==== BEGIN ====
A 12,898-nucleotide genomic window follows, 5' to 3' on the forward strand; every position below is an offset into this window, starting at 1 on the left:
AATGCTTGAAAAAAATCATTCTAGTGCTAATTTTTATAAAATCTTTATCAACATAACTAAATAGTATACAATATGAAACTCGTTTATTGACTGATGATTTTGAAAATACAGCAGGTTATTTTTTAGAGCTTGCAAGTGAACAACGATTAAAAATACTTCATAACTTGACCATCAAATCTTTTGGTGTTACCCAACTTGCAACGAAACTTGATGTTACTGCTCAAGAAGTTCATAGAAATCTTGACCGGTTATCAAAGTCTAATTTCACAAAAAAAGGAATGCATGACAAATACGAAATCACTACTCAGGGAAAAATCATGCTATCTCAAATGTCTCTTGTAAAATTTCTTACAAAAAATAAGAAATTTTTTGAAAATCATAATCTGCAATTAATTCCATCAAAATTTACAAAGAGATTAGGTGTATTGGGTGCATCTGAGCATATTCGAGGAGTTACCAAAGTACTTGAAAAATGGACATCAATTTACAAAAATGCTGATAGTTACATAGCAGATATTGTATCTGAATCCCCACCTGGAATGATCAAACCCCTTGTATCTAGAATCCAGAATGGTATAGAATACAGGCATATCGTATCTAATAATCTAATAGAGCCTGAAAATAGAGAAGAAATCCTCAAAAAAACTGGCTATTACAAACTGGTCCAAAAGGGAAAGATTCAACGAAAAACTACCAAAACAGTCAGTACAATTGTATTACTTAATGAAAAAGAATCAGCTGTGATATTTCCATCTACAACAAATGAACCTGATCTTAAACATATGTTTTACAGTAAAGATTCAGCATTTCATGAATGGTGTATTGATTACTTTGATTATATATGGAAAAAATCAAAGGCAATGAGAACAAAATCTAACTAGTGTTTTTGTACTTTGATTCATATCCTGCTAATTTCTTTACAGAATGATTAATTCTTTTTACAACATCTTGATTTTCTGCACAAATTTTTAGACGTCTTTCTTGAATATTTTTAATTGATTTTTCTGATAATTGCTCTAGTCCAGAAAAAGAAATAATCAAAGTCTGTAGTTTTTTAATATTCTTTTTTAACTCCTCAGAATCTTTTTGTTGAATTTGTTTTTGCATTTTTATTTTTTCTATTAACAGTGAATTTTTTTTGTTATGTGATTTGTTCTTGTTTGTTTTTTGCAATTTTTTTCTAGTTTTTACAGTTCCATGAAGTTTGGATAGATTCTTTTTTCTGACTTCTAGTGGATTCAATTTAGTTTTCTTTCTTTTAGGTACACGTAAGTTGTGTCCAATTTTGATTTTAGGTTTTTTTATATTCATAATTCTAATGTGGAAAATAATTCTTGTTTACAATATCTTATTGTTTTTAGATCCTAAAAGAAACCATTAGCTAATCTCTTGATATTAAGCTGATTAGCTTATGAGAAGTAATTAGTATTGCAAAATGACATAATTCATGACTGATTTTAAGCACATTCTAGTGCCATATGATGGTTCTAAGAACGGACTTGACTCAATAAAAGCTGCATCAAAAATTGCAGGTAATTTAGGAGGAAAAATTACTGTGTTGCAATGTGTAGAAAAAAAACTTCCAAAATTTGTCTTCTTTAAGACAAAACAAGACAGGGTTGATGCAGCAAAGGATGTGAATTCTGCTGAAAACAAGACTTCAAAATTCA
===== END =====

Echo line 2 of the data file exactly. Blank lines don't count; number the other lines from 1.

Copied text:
AATGCTTGAAAAAAATCATTCTAGTGCTAATTTTTATAAAATCTTTATCAACATAACTAAATAGTATACAATATGAAACTCGTTTATTGACTGATGATTTTGAAAATACAGCAGGTTATTTTTTAGAGCTTGCAAGTGAACAACGATTAAAAATACTTCATAACTTGACCATCAAATCTTTTGGTGTTACCCAACTTGCAACGAAACTTGATGTTACTGCTCAAGAAGTTCATAGAAATCTTGACCGGTTATCAAAGTCTAATTTCACAAAAAAAGGAATGCATGACAAATACGAAATCACTACTCAGGGAAAAATCATGCTATCTCAAATGTCTCTTGTAAAATTTCTTACAAAAAATAAGAAATTTTTTGAAAATCATAATCTGCAATTAATTCCATCAAAATTTACAAAGAGATTAGGTGTATTGGGTGCATCTGAGCATATTCGAGGAGTTACCAAAGTACTTGAAAAATGGACATCAATTTACAAAAATGCTGATAGTTACATAGCAGATATTGTATCTGAATCCCCACCTGGAATGATCAAACCCCTTGTATCTAGAATCCAGAATGGTATAGAATACAGGCATATCGTATCTAATAATCTAATAGAGCCTGAAAATAGAGAAGAAATCCTCAAAAAAACTGGCTATTACAAACTGGTCCAAAAGGGAAAGATTCAACGAAAAACTACCAAAACAGTCAGTACAATTGTATTACTTAATGAAAAAGAATCAGCTGTGATATTTCCATCTACAACAAATGAACCTGATCTTAAACATATGTTTTACAGTAAAGATTCAGCATTTCATGAATGGTGTATTGATTACTTTGATTATATATGGAAAAAATCAAAGGCAATGAGAACAAAATCTAACTAGTGTTTTTGTACTTTGATTCATATCCTGCTAATTTCTTTACAGAATGATTAATTCTTTTTACAACATCTTGATTTTCTGCACAAATTTTTAGACGTCTTTCTTGAATATTTTTAATTGATTTTTCTGATAATTGCTCTAGTCCAGAAAAAGAAATAATCAAAGTCTGTAGTTTTTTAATATTCTTTTTTAACTCCTCAGAATCTTTTTGTTGAATTTGTTTTTGCATTTTTATTTTTTCTATTAACAGTGAATTTTTTTTGTTATGTGATTTGTTCTTGTTTGTTTTTTGCAATTTTTTTCTAGTTTTTACAGTTCCATGAAGTTTGGATAGATTCTTTTTTCTGACTTCTAGTGGATTCAATTTAGTTTTCTTTCTTTTAGGTACACGTAAGTTGTGTCCAATTTTGATTTTAGGTTTTTTTATATTCATAATTCTAATGTGGAAAATAATTCTTGTTTACAATATCTTATTGTTTTTAGATCCTAAAAGAAACCATTAGCTAATCTCTTGATATTAAGCTGATTAGCTTATGAGAAGTAATTAGTATTGCAAAATGACATAATTCATGACTGATTTTAAGCACATTCTAGTGCCATATGATGGTTCTAAGAACGGACTTGACTCAATAAAAGCTGCATCAAAAATTGCAGGTAATTTAGGAGGAAAAATTACTGTGTTGCAATGTGTAGAAAAAAAACTTCCAAAATTTGTCTTCTTTAAGACAAAACAAGACAGGGTTGATGCAGCAAAGGATGTGAATTCTGCTGAAAACAAGACTTCAAAATTCA